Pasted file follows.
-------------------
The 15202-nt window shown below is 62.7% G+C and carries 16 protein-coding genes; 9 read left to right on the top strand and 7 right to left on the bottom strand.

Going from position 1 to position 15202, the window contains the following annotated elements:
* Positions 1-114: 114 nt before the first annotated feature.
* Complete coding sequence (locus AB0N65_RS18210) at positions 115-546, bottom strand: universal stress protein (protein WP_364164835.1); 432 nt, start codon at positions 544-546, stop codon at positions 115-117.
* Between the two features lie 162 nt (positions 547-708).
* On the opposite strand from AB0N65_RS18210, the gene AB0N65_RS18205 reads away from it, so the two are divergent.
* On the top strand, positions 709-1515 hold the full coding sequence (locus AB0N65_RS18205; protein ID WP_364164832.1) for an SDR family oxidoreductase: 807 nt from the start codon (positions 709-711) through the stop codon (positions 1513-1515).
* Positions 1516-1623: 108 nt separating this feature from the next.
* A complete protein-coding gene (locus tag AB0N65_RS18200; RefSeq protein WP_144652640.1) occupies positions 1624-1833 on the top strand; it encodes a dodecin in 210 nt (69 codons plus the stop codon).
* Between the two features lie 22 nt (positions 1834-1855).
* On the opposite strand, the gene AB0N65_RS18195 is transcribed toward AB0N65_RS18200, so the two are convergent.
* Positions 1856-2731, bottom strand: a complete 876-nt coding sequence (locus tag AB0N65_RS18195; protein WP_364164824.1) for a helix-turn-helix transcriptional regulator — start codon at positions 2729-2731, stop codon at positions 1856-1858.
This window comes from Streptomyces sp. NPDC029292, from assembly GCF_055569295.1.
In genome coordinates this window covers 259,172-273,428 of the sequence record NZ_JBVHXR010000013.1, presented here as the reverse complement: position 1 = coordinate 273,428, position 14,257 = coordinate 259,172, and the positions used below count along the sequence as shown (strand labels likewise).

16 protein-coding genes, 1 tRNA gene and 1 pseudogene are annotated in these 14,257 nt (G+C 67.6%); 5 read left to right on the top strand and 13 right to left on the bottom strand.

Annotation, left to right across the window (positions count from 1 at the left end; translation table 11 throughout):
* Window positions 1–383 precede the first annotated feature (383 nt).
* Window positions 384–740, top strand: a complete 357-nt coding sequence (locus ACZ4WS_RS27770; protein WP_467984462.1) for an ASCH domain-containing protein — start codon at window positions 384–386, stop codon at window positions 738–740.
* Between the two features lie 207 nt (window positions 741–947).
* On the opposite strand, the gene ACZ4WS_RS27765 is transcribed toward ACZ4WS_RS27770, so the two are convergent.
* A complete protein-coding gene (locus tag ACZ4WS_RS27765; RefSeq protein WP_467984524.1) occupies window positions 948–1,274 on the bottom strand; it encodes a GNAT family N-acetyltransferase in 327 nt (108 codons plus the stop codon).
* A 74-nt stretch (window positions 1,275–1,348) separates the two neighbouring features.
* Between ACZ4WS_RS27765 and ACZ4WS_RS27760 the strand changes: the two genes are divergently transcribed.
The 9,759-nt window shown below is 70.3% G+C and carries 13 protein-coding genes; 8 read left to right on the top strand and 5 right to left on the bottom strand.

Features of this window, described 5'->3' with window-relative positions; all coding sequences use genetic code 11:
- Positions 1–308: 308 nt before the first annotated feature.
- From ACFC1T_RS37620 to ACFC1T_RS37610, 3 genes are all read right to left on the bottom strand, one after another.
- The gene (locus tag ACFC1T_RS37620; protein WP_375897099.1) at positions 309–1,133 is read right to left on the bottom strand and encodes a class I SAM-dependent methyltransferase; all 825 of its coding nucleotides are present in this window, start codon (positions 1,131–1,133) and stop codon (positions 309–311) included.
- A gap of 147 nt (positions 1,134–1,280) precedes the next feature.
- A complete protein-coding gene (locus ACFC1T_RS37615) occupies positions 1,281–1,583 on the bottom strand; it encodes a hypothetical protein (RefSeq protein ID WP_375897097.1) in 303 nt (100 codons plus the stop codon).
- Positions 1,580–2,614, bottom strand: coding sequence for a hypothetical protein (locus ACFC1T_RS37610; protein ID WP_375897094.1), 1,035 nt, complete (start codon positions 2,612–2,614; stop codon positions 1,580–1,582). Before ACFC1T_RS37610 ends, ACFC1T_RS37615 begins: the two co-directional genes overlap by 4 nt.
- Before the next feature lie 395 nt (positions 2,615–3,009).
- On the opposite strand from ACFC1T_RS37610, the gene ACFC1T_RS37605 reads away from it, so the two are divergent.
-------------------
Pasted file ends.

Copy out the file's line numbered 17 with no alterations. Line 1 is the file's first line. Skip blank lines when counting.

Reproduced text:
* Window positions 1–383 precede the first annotated feature (383 nt).